Friday, July 3, 2015


Crisp and cold, 3 deg. this morning,
followed by brilliant sunshine around noon.
A perfect Winter day in Brisbane...

I haven't shown you any art for a while, so let's catch up:

Kulata Tjuta (Many Spears), 2014
'Kulata Tjuta' (Many Spears), is a collaborative painting by six Australian indigenous painters, all Pitjantjatjara people:
Hector Tjupuru Barton, Willy Kaika, Mick Wikilyiri, Brenton Ken, and Ray Ken.
The painting arose out of a program of cultural assertion when Tjala law leaders from Amata instigated a 'Spears Project' to support their young men, in the belief that engaging them in traditional spear-making would provide a potent weapon against cultural loss.  
The work is painted in synthetic polymer paint on linen, with the addition of six spears of wood, kangaroo gut and fixative.
The Amata community is located in north-western South Australia, in the Anangu Pitjantjatjara Yankunytjatjara lands.  Tjala Arts is the hub of artistic activity, where men and women paint abstract imagery adapted from traditional symbols and concepts.  It is a leader in the contemporary Western Desert painting movement.  

Bagu (Firestick figures) and Jiman (Firesticks) 2009
Fire was vital to daily life for Aboriginal people in the rainforests of Far North Queensland, an area of total contrast to the deserts.
  A large collective of Girringun Aboriginal artists have made contemporary versions of the traditional wooden bagu (firestick figures), using fired clay with ochre patterning, guava wood and string.
Jiman were carried from site to site as people moved camp seasonally, and the designated keeper was under great pressure to maintain the flame, especially in wet weather, almost a constant in the northern rainforests.
Fire provided a focal point for social interaction as well as its use for cooking, warmth, making weapons, preserving food and in ceremonies.
These works are quite distinctive, only coming from that one area of North Queensland.

The above two works are currently on display in the exhibition 'Terrain: Indigenous Australian Objects and Representations' at GoMA, Brisbane.

Yayoi Kusama, Japan,  'Flowers that Bloom at Midnight', 2009.
A giant flower cum insect, by Yayoi Kusama, greets visitors at the entrance to 'We Can Make Another Future: Japanese Art after 1989', also at GoMA.
The polka dot petals, shiny surfaces, and great staring eyes recall animated alien flora of science fiction and fantasy.
Now in her 86th year, the internationally famous Kusama continues to intrigue and fascinate audiences.  

Our eldest grandson, Little Aussie, has been visiting during the school holidays.
He requested to make another of our crazy cakes, and worked carefully to make a pond of blue sugar surrounded by green coconut grass.  The finishing touch was a gathering of sugar dinosaurs.

His fascination with Star Wars continues...
Who would have thought, back in the late 1970s, when Princess Leia, Luke Skywalker, R2D2 and their friends were unleashed upon the world, that their popularity would continue for the next 40 years?
Aussie now has a collection of Star Wars bath toys!

And plays an interactive video game, featuring lego figures of the Star Wars cast, still  battling the same old evil Darth Vader and Co...

I want to thank you all for your kind and lovely comments on my last post.
They were very much appreciated, and I treasure these online friendships.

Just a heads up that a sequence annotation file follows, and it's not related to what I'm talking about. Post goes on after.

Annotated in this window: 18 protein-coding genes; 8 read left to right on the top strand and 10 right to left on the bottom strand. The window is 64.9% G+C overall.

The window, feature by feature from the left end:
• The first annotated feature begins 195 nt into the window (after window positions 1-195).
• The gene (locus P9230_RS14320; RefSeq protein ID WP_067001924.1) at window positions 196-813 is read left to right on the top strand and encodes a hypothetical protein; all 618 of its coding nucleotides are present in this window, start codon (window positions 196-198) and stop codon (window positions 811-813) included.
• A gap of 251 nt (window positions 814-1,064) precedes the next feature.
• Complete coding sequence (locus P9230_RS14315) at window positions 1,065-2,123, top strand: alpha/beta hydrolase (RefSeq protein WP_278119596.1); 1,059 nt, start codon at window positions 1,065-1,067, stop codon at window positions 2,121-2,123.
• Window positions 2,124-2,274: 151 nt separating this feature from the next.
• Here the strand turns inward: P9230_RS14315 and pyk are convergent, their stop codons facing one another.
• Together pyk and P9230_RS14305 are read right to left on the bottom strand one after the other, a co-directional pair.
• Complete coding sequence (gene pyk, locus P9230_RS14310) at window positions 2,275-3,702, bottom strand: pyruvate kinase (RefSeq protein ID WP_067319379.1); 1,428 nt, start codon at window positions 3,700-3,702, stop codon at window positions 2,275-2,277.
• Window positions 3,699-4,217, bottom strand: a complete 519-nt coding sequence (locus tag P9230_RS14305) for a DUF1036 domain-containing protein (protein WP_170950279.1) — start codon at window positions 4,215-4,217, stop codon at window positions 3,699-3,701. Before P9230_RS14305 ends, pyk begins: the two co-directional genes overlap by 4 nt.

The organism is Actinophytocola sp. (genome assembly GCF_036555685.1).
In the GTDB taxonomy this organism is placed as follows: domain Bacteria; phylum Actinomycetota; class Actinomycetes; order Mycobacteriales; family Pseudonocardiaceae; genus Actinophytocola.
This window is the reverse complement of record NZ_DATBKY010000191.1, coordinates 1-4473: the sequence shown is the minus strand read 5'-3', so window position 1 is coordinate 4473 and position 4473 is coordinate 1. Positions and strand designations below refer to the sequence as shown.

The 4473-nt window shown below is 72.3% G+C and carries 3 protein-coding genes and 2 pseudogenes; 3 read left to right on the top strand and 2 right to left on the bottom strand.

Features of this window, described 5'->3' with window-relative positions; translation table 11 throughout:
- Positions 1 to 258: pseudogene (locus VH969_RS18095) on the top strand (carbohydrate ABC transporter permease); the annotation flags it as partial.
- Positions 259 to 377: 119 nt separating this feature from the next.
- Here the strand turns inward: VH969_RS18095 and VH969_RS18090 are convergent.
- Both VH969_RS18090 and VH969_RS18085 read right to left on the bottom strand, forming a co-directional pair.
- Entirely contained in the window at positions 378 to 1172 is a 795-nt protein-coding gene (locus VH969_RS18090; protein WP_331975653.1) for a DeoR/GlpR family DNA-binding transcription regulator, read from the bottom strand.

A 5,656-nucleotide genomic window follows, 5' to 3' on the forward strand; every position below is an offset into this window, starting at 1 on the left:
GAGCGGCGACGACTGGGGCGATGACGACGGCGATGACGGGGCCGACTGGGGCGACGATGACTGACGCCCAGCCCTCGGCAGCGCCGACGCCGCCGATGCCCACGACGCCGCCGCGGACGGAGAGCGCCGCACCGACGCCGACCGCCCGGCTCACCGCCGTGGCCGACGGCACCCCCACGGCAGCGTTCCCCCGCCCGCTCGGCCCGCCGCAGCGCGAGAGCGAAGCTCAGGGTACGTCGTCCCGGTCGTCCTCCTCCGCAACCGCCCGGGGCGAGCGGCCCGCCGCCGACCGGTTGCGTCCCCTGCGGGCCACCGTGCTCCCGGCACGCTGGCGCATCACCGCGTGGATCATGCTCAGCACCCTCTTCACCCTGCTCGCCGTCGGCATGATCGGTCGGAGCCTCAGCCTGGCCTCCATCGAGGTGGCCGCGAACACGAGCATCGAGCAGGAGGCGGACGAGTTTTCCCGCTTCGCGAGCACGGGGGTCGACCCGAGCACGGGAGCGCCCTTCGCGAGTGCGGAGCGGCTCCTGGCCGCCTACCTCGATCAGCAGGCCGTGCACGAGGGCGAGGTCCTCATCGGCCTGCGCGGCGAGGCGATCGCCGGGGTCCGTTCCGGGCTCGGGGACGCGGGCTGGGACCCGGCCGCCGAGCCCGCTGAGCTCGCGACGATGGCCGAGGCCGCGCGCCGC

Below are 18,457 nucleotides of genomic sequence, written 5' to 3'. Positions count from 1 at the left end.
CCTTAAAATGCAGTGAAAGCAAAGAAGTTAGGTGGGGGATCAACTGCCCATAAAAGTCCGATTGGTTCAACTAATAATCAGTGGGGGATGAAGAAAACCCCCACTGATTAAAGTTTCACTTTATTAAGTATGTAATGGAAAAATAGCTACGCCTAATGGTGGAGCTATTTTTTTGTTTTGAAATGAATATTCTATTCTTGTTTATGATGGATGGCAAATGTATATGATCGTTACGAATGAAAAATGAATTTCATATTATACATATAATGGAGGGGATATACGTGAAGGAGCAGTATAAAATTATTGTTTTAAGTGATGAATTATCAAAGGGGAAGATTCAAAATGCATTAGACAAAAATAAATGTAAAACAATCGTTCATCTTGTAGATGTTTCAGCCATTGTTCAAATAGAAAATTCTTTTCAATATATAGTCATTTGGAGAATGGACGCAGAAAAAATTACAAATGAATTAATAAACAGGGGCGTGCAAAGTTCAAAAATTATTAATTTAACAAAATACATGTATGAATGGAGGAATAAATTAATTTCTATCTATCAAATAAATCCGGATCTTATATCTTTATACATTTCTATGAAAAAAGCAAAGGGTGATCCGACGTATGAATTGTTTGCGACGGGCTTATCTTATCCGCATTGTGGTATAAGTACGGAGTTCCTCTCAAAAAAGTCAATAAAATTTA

Have a wonderful weekend, wherever you are..



  1. Dear Patricia - I love the Kulata Tjuta painting, and could happily give it wall space in my home. I like the idea that it was a collaboration between indigenous Pitjantjatjara people - it must have given them all an enormous about of pleasure and satisfaction.
    You are helping to make lots of precious memories for Little Aussie, he will never forget his cake making times spent with his grandmother.

    1. It is a great painting, Rosemary, and I'd love to have it too! Collaborative painting is very popular among the Western Desert peoples, a very social experience.
      Making precious memories is a lovely way of putting it - I thought he had outgrown the cake thing, but obviously it has been a special time for the little guy. I must enjoy it while it lasts :)

  2. I too like the Kulata Tjuta painting though the colors are non- Scandinavian.
    When you blog, you always have fascinating pictures to show us It is like a sign of generosity, describing the woman you are : )!
    Over here, it is the Moomins that interest my g-daughter, just like they were when my younger daughter grew up.
    So it is winter. Hmm, and we are in the midst of our warmest summer days.
    Just wondering, I get sleepy in the afternoon, due to the warmth. What about you?
    I´m not complaining, no, no. In fact, enjoying the " siesta ".
    A wonderful weekend to you too!

    1. Glad you enjoyed the painting, Mette. The colours come from the desert sands and ochres, even when they switch to modern paints.
      Had to Google the Moomins, which look very sweet creatures, just perfect for the little girl to love.
      Sometimes I get sleepy in the afternoon - on hot summer days, or whenever I relax after lunch! Am quite fond of a quick nap, as it happens. Long live the siesta!

  3. Patricia, what an unusual looking flower in the first picture, very pretty. The firesticks are interesting, and a great history behind them. The Japanese Art is cool, and I really like the colorful polka dot flower. How funny that little Aussie loves Star Wars and baking cakes. It's nice that you get to spend time with him during his school holidays.

    It is our 4th of July this weekend, and celebrating the red, white, and blue!